Patriotic fervor continued after the Civil War. With the rapid industrialization of the north and west, the Stars and Stripes was depicted in patriotic bunting and on advertising materials for bicycles, door mats, tobacconists, whiskey barrels, and porcelain spittoons and urinals. Such perceived abuses provoked the organization of the Flag Protection Movement (FPM), which flourished from 1895 to 1910. Lobbyists for the movement persuaded congressmen to back legislation describing the flag as sacred, and to attempt to ban advertising abuses. The FPM succeeded in transforming a secular symbol into a holy relic with the same status as the Bible and Christian Cross. A larger effect was to infuse patriotic loyalty to the flag with theocratic intolerance of other views. The beatification of the flag convinced its supporters—if not blacks, Mexicans, and Native Americans—that the banner had never waved in behalf of tyranny, injustice, and aggression. Backed by such racial and patriotic organizations as the Grand Army of the Republic (G.A.R.) and the Daughters of the Revolution (D.A.R.), the FPM built a national consensus that the flag needed to be protected by any means necessary. Beginning with the presidential campaign of William McKinley, politicians learned to wrap themselves in the flag and to insinuate that their opponents were not as patriotic, however doubtful such claims might be. During the campaign of 1896, a few scattered flag-desecration incidents spurred more discussion of laws to prevent them. Rather than focus on the egregious use of the flag by advertisers, legislators at the state and federal level aimed to stamp out the use of the flag by political protestors. A number of newspapers objected to this contradictory trend and pointed to vulgar political uses of the flag, such as tying a cardboard version of it to the horse that pulled a candidate's carriage. However, state courts generally upheld the use of the flag for commercial and political advertising.
Adoption of the FPM's tenets by super-patriotic groups soon led to use of the flag for racist and nativist purposes. Anti-immigrant rallies demanded that new arrivals to the United States "gather under its blessed folds." The G.A.R. began donating thousands of flags to schools and churches. Under such pressure, state lawmakers began passing bills mandating a daily salute to the flag before the start of the school day, and requiring that instruction in the salute be a part of the "melting pot schools" held for immigrants at major workplaces.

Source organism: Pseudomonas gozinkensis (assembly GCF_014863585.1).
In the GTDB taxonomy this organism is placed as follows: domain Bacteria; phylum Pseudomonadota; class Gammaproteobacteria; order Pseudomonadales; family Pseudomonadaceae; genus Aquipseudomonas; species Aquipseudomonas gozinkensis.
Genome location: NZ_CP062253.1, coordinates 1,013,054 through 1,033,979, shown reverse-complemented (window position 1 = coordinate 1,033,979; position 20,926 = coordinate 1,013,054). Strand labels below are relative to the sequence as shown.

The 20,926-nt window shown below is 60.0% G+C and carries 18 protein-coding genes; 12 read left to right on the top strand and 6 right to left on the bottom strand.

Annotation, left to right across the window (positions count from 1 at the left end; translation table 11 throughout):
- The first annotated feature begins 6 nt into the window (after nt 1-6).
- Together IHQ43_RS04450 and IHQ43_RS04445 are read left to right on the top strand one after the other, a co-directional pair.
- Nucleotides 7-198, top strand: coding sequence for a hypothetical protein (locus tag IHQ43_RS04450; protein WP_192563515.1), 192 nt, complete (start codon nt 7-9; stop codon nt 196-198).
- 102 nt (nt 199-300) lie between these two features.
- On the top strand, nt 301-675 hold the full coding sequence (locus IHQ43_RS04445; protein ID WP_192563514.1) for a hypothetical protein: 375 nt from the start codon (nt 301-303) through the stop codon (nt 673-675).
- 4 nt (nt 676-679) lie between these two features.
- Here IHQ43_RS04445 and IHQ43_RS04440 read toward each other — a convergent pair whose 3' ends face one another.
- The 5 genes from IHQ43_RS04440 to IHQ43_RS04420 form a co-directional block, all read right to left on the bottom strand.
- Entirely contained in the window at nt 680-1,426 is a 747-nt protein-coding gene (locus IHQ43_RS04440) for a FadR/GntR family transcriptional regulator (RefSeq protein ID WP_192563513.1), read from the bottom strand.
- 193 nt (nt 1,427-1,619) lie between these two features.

Reverence for the flag took on ugly manifestations in World War I: German Americans occasionally were forced to kiss the flag publicly, and a socialist rally in New York City in 1917 was disrupted when a mob forced marchers to kiss the flag. During the Red Scare following the war, the communist party flag was outlawed in numerous states. On 9 August 1925, the Ku Klux Klan advertised its devotion to the Stars and Stripes by marching down Pennsylvania Avenue in Washington, D.C., with a riotous display of American flags. Children who objected to the daily salute—including Jehovah's Witnesses, who objected on religious grounds—were expelled, an action upheld by the Supreme Court in June 1940 in the case of Minersville School District v. Gobitis. Though a number of newspapers criticized the court's decision, the case opened the way to further persecution of the children of Jehovah's Witnesses. The court affirmed what had become political reality by World War II: patriotism was synonymous with a ritualized obedience to the flag. This new patriotism was strengthened by the American military victory in World War II, with images like the raising of the American flag at Iwo Jima. Joseph Rosenthal's photographs of this event formed the basis for the Marine Court Memorial in Arlington, Virginia.
The Flag and Protest
Flags and protest became nationally visible during the Vietnam era of the 1960s and 1970s. As Americans gradually became aware of the huge contradictions between government claims and military reality, and the military draft became a specter for middle-class, college-age American males, protest against the war reached high levels of social antagonism. One means protestors used to demonstrate their anger against the war was by burning the American flag. In the year after a public flag burning in New York City's Central Park in April 1967, hundreds of laws outlawing such protests were proposed. These bills arose just as the issue of flag desecration had nearly lapsed into oblivion. The New York City incident and others like it around the country were manifestations of the immense anger many young Americans felt about the war; they defended their actions with claims of free speech for political activity. In one case, an African American defendant named Sidney Street was convicted for burning a flag in anger after the shooting of James Meredith during a civil rights march in Mississippi. The Flag Desecration Act was passed in 1968, making it illegal to mutilate, deface, or burn an American flag. Violators were subject to a fine of $1,000 or a year in jail. Fierce debate over the law and multiple prosecutions followed over the next few years, and the nation was badly divided over the issue. In a narrow decision, the Supreme Court struck down Street's conviction in 1969, based on the belief that he was convicted solely for his angry words. The Court's decision virtually nullified the Flag Desecration Act, upsetting the Court's minority, innumerable congressmen, and other political figures.